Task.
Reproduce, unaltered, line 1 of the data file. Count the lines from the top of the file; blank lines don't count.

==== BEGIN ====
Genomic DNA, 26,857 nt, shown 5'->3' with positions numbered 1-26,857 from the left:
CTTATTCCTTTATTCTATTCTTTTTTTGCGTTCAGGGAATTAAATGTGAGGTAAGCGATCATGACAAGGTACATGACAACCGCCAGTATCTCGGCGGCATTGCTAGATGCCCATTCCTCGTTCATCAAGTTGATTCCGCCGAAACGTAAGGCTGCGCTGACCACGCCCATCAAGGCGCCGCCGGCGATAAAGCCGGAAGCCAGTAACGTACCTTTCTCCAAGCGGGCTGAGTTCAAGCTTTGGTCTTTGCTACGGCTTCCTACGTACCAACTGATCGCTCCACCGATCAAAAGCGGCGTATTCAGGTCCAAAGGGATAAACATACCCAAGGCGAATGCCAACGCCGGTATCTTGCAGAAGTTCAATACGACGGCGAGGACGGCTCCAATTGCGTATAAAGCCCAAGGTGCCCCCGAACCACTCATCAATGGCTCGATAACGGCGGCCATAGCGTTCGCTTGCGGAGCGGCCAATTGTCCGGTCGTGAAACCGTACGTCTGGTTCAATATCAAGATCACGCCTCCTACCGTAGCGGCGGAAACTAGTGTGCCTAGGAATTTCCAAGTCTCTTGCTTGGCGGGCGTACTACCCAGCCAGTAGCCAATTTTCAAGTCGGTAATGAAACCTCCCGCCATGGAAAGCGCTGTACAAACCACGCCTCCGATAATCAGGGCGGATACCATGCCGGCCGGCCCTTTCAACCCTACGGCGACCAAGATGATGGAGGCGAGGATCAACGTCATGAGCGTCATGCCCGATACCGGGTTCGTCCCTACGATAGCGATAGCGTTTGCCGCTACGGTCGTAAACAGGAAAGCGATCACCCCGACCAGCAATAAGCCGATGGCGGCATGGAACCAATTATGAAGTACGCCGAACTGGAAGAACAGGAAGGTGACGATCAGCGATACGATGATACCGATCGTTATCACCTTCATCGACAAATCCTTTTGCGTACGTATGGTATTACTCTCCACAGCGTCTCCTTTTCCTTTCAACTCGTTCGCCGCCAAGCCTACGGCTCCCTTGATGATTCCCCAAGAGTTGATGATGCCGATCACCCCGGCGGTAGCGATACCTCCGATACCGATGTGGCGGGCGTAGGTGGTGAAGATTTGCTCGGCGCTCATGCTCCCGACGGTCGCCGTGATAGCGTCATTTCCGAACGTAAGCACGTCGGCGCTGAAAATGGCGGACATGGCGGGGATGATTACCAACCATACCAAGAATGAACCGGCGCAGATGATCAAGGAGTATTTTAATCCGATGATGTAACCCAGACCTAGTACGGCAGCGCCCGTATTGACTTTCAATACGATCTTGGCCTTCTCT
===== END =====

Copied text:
Genomic DNA, 26,857 nt, shown 5'->3' with positions numbered 1-26,857 from the left: